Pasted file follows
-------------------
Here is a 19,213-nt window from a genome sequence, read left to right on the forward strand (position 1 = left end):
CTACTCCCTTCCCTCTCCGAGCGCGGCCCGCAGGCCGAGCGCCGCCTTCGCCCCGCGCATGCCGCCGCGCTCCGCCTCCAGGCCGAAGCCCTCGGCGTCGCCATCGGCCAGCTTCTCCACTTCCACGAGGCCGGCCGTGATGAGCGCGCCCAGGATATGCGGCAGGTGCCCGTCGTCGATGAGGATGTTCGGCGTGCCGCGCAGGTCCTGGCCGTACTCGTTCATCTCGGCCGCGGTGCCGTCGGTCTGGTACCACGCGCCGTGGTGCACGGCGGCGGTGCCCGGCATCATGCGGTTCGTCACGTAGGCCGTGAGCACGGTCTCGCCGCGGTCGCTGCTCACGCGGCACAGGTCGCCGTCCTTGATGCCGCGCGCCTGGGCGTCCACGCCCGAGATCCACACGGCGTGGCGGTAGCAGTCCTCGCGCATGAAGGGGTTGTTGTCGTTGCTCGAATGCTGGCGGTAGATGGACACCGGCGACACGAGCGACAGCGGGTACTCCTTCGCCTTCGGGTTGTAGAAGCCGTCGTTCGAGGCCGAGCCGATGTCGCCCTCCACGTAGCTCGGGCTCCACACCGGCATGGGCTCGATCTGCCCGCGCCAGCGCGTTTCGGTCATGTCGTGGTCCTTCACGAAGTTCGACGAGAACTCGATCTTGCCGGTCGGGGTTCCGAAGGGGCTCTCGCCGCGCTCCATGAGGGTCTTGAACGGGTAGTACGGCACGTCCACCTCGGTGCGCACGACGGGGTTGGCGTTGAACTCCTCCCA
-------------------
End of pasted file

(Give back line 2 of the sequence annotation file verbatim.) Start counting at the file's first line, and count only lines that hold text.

CTACTCCCTTCCCTCTCCGAGCGCGGCCCGCAGGCCGAGCGCCGCCTTCGCCCCGCGCATGCCGCCGCGCTCCGCCTCCAGGCCGAAGCCCTCGGCGTCGCCATCGGCCAGCTTCTCCACTTCCACGAGGCCGGCCGTGATGAGCGCGCCCAGGATATGCGGCAGGTGCCCGTCGTCGATGAGGATGTTCGGCGTGCCGCGCAGGTCCTGGCCGTACTCGTTCATCTCGGCCGCGGTGCCGTCGGTCTGGTACCACGCGCCGTGGTGCACGGCGGCGGTGCCCGGCATCATGCGGTTCGTCACGTAGGCCGTGAGCACGGTCTCGCCGCGGTCGCTGCTCACGCGGCACAGGTCGCCGTCCTTGATGCCGCGCGCCTGGGCGTCCACGCCCGAGATCCACACGGCGTGGCGGTAGCAGTCCTCGCGCATGAAGGGGTTGTTGTCGTTGCTCGAATGCTGGCGGTAGATGGACACCGGCGACACGAGCGACAGCGGGTACTCCTTCGCCTTCGGGTTGTAGAAGCCGTCGTTCGAGGCCGAGCCGATGTCGCCCTCCACGTAGCTCGGGCTCCACACCGGCATGGGCTCGATCTGCCCGCGCCAGCGCGTTTCGGTCATGTCGTGGTCCTTCACGAAGTTCGACGAGAACTCGATCTTGCCGGTCGGGGTTCCGAAGGGGCTCTCGCCGCGCTCCATGAGGGTCTTGAACGGGTAGTACGGCACGTCCACCTCGGTGCGCACGACGGGGTTGGCGTTGAACTCCTCCCA